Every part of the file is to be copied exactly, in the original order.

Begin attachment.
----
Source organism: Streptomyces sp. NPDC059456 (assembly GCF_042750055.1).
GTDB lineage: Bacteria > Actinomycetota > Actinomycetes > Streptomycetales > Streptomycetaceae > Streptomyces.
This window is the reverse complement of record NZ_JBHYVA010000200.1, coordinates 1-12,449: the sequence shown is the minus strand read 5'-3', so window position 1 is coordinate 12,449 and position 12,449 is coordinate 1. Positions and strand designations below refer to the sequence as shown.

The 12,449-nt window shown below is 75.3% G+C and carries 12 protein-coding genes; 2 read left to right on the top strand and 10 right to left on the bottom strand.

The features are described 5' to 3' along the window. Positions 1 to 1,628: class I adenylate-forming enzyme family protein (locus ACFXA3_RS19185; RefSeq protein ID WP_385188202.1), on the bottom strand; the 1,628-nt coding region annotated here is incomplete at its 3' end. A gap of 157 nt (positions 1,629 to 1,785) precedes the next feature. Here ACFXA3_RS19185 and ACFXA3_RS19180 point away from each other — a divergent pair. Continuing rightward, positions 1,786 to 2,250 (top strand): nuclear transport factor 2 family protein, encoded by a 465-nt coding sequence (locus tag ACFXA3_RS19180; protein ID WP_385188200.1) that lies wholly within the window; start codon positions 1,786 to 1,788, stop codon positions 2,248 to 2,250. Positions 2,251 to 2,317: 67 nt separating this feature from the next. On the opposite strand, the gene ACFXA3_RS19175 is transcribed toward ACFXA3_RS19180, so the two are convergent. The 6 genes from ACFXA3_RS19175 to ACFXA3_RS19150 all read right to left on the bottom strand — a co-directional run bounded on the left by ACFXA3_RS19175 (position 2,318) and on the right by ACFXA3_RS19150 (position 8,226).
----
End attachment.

Source organism: Streptomyces sp. NPDC059456 (assembly GCF_042750055.1).
GTDB lineage: Bacteria > Actinomycetota > Actinomycetes > Streptomycetales > Streptomycetaceae > Streptomyces.
This window is the reverse complement of record NZ_JBHYVA010000200.1, coordinates 1-12,449: the sequence shown is the minus strand read 5'-3', so window position 1 is coordinate 12,449 and position 12,449 is coordinate 1. Positions and strand designations below refer to the sequence as shown.

The 12,449-nt window shown below is 75.3% G+C and carries 12 protein-coding genes; 2 read left to right on the top strand and 10 right to left on the bottom strand.

The features are described 5' to 3' along the window. Positions 1 to 1,628: class I adenylate-forming enzyme family protein (locus ACFXA3_RS19185; RefSeq protein ID WP_385188202.1), on the bottom strand; the 1,628-nt coding region annotated here is incomplete at its 3' end. A gap of 157 nt (positions 1,629 to 1,785) precedes the next feature. Here ACFXA3_RS19185 and ACFXA3_RS19180 point away from each other — a divergent pair. Continuing rightward, positions 1,786 to 2,250 (top strand): nuclear transport factor 2 family protein, encoded by a 465-nt coding sequence (locus tag ACFXA3_RS19180; protein ID WP_385188200.1) that lies wholly within the window; start codon positions 1,786 to 1,788, stop codon positions 2,248 to 2,250. Positions 2,251 to 2,317: 67 nt separating this feature from the next. On the opposite strand, the gene ACFXA3_RS19175 is transcribed toward ACFXA3_RS19180, so the two are convergent. The 6 genes from ACFXA3_RS19175 to ACFXA3_RS19150 all read right to left on the bottom strand — a co-directional run bounded on the left by ACFXA3_RS19175 (position 2,318) and on the right by ACFXA3_RS19150 (position 8,226).